A High Court Judge placed responsibility for the treatment of a fifteen year old girl in the hands of the court in order to help her doctors treat a life threatening condition, in a move he described as “unusual”.
In the case of Re A (A Child), the girl, identified as ‘A’, had been hospitalised for ten months. She had been confined to a bed for several weeks and weighed only five and a half stone at the time of the hearing. A key symptom of her condition was vomiting, up to thirty times a day.
Mr Justice Hayden said evidence suggested that decisions regarding A’s treatment should be made by an independent “authority figure”, so he temporarily separated the girl from her mother and make her a ‘ward of court’.
Several doctors consulted on the case yet no gastroenterological cause could be found to account for her symptoms. Neither A nor her mother would accept this conclusion.
The judge noted that the comments of a Dr Campbell:
“I have grave concerns that A is suffering under a form of fabricated and induced illness (the extent to which A is colluding with the mother remains to be seen). I would suggest that this goes beyond exaggerated illness behaviour … By removing the child from a potentially harmful parent it would then be possible to see to what extent the child would benefit from less invasive care.”
Meanwhile, a Dr ‘B’ told the judge A was “very malnourished indeed” and the best course of action was a feeding tube, but this was met with great resistance from the mother who wanted to pursue alternative treatments.
Mr Justice Hayden said:
“I have no doubt that this has been explained to the mother in clear and simple terms, it had been reduced to writing in a report. She had the benefit of a solicitor and extremely experienced counsel. Why in these circumstances with no expert evidence to support her alternative course and with Dr B saying in terms that it would be unethical to pursue it she continued to cleave to it as a possibility until so late in the day it is difficult to understand.”
Dr B spent time trying to convince A and her mother of the urgency oftreatment with no success. It was thought she could have no more than around eight to twelve weeks left to live if she continued without immediate intervention.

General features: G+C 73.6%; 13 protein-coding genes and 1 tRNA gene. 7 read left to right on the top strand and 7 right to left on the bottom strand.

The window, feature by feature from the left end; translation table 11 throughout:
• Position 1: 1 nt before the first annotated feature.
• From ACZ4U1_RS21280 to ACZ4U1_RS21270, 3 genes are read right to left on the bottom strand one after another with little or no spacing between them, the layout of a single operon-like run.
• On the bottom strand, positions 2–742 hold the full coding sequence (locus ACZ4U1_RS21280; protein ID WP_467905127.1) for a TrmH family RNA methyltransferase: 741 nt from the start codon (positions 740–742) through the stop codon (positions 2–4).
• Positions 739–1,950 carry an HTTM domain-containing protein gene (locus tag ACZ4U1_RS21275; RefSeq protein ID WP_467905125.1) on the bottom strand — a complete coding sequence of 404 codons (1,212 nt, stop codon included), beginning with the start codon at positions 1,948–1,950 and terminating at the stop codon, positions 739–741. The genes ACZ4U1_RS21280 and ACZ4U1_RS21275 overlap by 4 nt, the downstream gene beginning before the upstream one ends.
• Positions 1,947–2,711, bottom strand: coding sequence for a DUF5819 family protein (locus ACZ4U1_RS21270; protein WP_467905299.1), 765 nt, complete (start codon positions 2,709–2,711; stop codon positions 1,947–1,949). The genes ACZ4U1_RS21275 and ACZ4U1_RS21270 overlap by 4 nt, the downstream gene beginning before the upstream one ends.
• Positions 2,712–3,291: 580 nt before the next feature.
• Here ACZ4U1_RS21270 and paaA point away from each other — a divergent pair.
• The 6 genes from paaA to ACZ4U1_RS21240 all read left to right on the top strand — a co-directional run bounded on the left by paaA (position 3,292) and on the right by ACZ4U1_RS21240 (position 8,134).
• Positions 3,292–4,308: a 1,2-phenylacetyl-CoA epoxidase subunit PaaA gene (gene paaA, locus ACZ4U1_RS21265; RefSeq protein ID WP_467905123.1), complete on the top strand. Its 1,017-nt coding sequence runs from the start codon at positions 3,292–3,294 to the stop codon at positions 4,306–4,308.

The girl was evaluated by two separate psychiatrists to assess her competence to decide upon her own treatment. They concluded that A was suffering from a “disorder of the mind or brain”, within the provisions of the Mental Health Act of 2007, and was therefore not competent enough to make those decisions.
Despite this finding, Mr Justice Hayden said he gave very considerable weight to A’s strong objections to the recommended course of treatment.
“The mother’s resistance to the only obvious course of treatment at a point where A has descended to a critical ‘red’ stage of malnourishment can only be interpreted as a dysfunctional understanding of her daughter’s needs, physically and emotionally. She is a lady who seems to me to be troubled psychologically, and I hope she will engage as soon as possible with appropriate experts to see if she can be helped. Despite all this I have no doubt that she wants the best for her daughter.”
Mr Justice Hayden also took what he described as another unusual step:
“[T]o visit her in hospital to let her know personally why she is a Ward of Court and why and by whom the decisions regarding her treatment has been taken. I have explained that it is neither she nor the Doctors who made the decisions. I have done so in the hope that the conflict between them may be reduced (a note of what I told her has been prepared, approved and filed with the papers).”
Photo by John M Kimmins under a Creative Commons licence